Five Books to Boost your Writing

WritingIf you write, chances are you’ve noticed there are days when you’re consumed by creativity, a conduit between the ideas taking shape in your head and their transference to the page. You can’t get it all down fast enough. Then there are the days when every word has to be dragged, protesting from a sullen, selfish brain that has no wish to share its secrets – not even with its owner. Oh, and did I mention those words are covered in forward-facing barbs that rip and lacerate as you pull them out.

Sometimes, when the very act of writing has become painful drudgery and you think “I can’t be any good – surely it’s not meant to be like this…”, all you need to get going again is a little inspiration and a reminder of why you love doing what you do. I guarantee you will find something to restore your faith in your own creative process in at least one of these books:

  • Bird By Bird: Some instructions on writing and life – Anne Lamott
    “Thirty years ago my older brother, who was ten years old at the time, was trying to get a report on birds written that he’d had three months to write. It was due the next day. We were out at our family cabin in Bolinas, and he was at the kitchen table close to tears, surrounded by binder paper and pencils and unopened books on birds, immobilized by the hugeness of the task ahead. Then my father sat down beside him, put his arm around my brother’s shoulder, and said, ‘Bird by bird, buddy. Just take it bird by bird.'” A wise and witty take on the reality of a writers life.
  • Zen in the Art of Writing – Ray Bradbury
    Reflections on the experience of writing. Bradbury couches everything in examples from his own life and work. Vibrant and whimsical, it can’t fail to inspire the fiction writer in you.
  • Writing Down the Bones: Freeing the writer within – Natalie Goldberg
    A spiritual guide to the writing process that brings together Zen meditation and writing in a practice that plumbs the depths of a writers soul. The short chapters are perfect pep talks for a flagging psyche.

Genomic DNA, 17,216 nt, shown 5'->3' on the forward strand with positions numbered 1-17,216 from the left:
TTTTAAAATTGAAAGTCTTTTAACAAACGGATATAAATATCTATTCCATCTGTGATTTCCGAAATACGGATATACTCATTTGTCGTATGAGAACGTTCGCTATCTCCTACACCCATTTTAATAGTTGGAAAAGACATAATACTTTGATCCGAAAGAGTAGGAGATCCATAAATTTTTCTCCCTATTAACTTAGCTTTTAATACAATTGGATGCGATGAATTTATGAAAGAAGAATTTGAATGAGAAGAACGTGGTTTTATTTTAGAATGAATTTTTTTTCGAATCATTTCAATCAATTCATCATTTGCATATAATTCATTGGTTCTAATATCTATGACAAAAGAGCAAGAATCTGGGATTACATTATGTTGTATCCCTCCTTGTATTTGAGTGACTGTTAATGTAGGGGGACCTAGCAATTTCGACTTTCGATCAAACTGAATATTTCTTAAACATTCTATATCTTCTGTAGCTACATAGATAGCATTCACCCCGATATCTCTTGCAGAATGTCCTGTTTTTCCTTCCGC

• On Writing: A memoir of the craft – Stephen King
    Part memoir, part master class by one of the bestselling authors of all time, King’s advice is grounded in his vivid memories from childhood through his emergence as a writer, from his struggling early career to his widely reported, near-fatal accident in 1999—and how the inextricable link between writing and living spurred his recovery. Brilliantly structured, friendly and inspiring, On Writing empowers and entertains.
  • The Artists Way – Julia Cameron
    First published a decade ago this book was an international bestseller on the subject of creativity. Famous for it’s free-writing practice of Morning Pages, provocative and inspiring, it sets out clear guidelines for unlocking your inner artist.

Whether you’re just getting started or looking for a reboot, there’s something here to inspire. Have you got any favourites to recommend? What’s your prescription for getting you back on the road to writerly wellness?



Whitby Shores, Whitby, Ontario

By Aisha Ashraf

An autistic Irish immigrant in a cross-cultural marriage, Aisha Ashraf is the archetypal outlander, writing to root herself through place and perspective. Published in The Rumpus, The Maine Review, River Teeth, HuffPost and elsewhere, her work explores the legacy of trauma, the nature of being an outsider and the narrow confines of belonging. She currently lives in Canada.


    1. Always great to greet someone new! Ray Bradbury IS an inspiration, isn’t he? I hope you enjoy the rest of the blog – I’ve already had a look at yours & know I’ll be back again. You have a very strong voice.

  1. Good list, Aisha, particularly The Artist’s Way. I stumbled upon this a few years back and it’s been a decent addition to my writing toolbox.

    I enjoy the mixed process of words that tumble from you versus those days when they struggle to come forth. Not so sure that mine are covered in barbs and lacerate me on the way out(!) but they can sometimes be a bit on the reluctant side and the books on your list are good for coaxing them out into the big wide world.

    I’d also recommend Nail Your Novel by Roz Morris – good for turning words into a first draft. I’d also suggest participating in a few writing workshops. Nothing beats being taught by a real, live person who’s both skilled and experienced at his or her craft and can guide you on your way plus give you feedback which books cannot. I wrote about this recently here –

    Thanks again.

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